Can you believe it’s been five years since the Toronto Raptors organization brought in Dwane Casey? What felt like a panic-button move at the time has transformed into the best stretch of Raptors basketball in franchise history, with their most noticeable accomplishment appearing in the form of 56 wins and a trip to the Eastern Conference Finals last season.
Casey came with some pedigree: He served as an assistant with the Sonics for 11 years, was head coach of the Wolves for two, and won a championship as the Mavericks’ lead defensive coach in 2011. Still, in a city that prides itself on innovation, Casey’s pleated wool pants and wispy voice seemed like a step backwards for a team already taking one. It didn’t help that his opportunity began with the task of focusing on culture while the front office not-so-subtly tanked, putting him a little behind on public favor to start.
Fast forward to 2016 and the pants are still there, but the confidence has changed. Casey has led this team to a better record in all five seasons he’s coached while commanding the respect of his players through hard-work and open communication, a respect that wasn’t always there. That mentality of hard work finally rubbed off on a team that struggled to show resolve in it’s first two early-round exits against Brooklyn and Washington. When two game sevens reared their ugly heads this past postseason, Casey was there to guide the team through it. If you wonder where Casey’s old-school toughness comes from, look no further than this piece by Ian Thomsen on Casey’s childhood in Kentucky working in mines and tobacco plants. “Pound the Rock” was kind of a funny mantra for a while, but a few years later, the players are still buying in and it’s one of the cornerstones of the most successful run and team history.
That hard work was rewarded with a three-year contract worth $18 million this offseason, with Casey posting a 210-184 record in his five years with the team. That’s not only the best record among Raptor coaches, but among all squads in the Eastern Conference during that span.
While it’s true that Toronto’s offensive efficiency (107.0) ranked fifth among teams last season, Casey still has tendencies to run overly simplistic plays, ranking 10th in isolation plays last season. There’s a general feeling that it gets worse in close games and tight situations, which serves to exacerbate the issue in the public eye. Part of this is a reflection of his players (specifically DeMar DeRozan), but seeing the Raptors work better out of the post (25th last year) and in transition (20th) will go a long way in improving plays out of a time-out.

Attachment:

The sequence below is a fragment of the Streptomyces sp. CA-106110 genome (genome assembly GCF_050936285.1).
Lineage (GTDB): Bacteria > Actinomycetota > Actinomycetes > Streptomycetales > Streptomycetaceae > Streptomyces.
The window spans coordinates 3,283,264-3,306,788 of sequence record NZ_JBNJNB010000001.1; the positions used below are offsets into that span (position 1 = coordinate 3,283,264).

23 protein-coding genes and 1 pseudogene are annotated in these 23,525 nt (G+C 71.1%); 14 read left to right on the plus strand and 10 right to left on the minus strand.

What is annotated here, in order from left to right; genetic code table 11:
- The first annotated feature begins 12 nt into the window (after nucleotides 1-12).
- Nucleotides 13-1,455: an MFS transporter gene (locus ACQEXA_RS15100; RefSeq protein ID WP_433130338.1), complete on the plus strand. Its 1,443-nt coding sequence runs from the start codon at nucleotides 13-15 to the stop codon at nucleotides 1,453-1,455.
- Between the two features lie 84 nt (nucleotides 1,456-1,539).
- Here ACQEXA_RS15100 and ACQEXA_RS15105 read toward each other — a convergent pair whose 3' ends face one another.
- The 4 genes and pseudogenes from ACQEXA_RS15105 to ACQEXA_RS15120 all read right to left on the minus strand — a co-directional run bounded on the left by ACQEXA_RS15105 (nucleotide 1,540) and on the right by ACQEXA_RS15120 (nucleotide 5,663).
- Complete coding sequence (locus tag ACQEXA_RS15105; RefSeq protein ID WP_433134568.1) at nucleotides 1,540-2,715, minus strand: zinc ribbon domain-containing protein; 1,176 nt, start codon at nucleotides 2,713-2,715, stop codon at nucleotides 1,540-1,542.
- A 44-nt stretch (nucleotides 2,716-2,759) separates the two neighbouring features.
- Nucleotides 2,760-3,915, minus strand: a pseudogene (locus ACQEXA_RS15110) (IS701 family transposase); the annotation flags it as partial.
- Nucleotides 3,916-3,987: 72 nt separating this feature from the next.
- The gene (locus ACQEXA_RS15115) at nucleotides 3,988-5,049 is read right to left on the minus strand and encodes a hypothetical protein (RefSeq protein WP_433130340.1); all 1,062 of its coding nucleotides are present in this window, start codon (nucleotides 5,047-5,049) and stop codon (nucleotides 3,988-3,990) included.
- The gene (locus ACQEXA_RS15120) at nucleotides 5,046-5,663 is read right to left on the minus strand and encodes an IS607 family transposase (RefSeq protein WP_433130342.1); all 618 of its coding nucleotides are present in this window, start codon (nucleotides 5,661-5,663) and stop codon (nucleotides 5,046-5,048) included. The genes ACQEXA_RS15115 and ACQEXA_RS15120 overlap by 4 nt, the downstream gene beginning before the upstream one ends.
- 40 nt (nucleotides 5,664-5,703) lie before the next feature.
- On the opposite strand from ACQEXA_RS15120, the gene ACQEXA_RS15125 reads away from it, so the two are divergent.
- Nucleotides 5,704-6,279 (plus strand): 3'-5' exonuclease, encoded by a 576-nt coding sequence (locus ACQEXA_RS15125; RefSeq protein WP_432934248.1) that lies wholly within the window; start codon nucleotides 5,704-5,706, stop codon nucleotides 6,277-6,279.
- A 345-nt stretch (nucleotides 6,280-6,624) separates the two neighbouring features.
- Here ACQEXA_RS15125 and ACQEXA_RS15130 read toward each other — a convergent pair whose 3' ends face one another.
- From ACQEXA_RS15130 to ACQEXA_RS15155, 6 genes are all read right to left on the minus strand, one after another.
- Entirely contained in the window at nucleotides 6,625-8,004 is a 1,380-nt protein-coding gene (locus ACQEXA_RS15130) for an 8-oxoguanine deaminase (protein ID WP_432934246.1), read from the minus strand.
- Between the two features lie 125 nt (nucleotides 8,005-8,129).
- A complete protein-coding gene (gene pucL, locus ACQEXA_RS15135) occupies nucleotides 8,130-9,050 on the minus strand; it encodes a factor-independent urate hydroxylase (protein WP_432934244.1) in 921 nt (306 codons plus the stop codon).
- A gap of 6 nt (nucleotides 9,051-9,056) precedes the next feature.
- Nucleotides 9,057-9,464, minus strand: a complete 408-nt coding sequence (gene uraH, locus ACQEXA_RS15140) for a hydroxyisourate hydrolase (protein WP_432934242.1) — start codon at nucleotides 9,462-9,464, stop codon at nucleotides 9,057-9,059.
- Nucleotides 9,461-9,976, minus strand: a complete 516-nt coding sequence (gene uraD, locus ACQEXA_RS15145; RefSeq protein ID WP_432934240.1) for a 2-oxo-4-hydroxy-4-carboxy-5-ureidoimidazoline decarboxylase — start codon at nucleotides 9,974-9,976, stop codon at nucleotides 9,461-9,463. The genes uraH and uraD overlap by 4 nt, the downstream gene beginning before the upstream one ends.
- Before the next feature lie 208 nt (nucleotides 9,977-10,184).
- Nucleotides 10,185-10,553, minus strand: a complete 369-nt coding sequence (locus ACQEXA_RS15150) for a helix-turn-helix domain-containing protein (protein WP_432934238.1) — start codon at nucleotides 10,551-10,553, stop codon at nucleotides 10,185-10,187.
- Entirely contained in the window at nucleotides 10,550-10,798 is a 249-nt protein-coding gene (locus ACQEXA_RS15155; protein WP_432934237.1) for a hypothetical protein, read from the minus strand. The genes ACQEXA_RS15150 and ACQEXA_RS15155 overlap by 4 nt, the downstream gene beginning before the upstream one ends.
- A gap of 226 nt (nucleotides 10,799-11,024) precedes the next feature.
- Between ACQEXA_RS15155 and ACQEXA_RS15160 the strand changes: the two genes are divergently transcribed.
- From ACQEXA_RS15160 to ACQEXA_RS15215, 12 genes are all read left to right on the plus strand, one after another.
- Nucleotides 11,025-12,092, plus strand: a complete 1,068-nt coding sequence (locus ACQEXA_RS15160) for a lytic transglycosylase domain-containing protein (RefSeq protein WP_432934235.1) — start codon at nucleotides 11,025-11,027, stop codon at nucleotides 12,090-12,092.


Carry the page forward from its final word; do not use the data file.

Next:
Casey’s defense is a staple of his coaching style, and that will be no different this year. Jared Sullinger replaced Luis Scola in the starting lineup, and as Cooper Smither brilliantly explained, that’s a huge upgrade any way you look at it. Casey also loves floor-spacing power forwards, and with Sullinger trying to improve his shot from deep, he may quickly become a favourite of the coach. The challenge for Casey will be making a Sullinger-Jonas Valanciunas pairing work on the defensive end, where Sullinger should still be an upgrade but where he presents some similar challenges to Scola in that role. The team also lost their best rim protector in Bismack Biyombo, and Casey and company will have to figure a way to scheme around his absence or improve the perimeter defense to make it less of an issue.
Casey isn’t afraid to make tough decisions, either. He sat DeRozan in the fourth quarter of a playoff game, and Biyombo in overtime against the Heat in Game 4. One of those decisions worked, and one didn’t, but at least both were made with confidence. Now Casey has more decisions to make: How to manage Patrick Patterson’s minutes, where to help develop Norman Powell, and what do about rookies Pascal Siakam and Jakob Poetl being real rotational players on this team. He’s done a nice job serving the developmental goals while also winning, but that only gets harder as expectations are raised higher.
If anyone’s up to the task, it’s Dwane Casey and his pleated pants.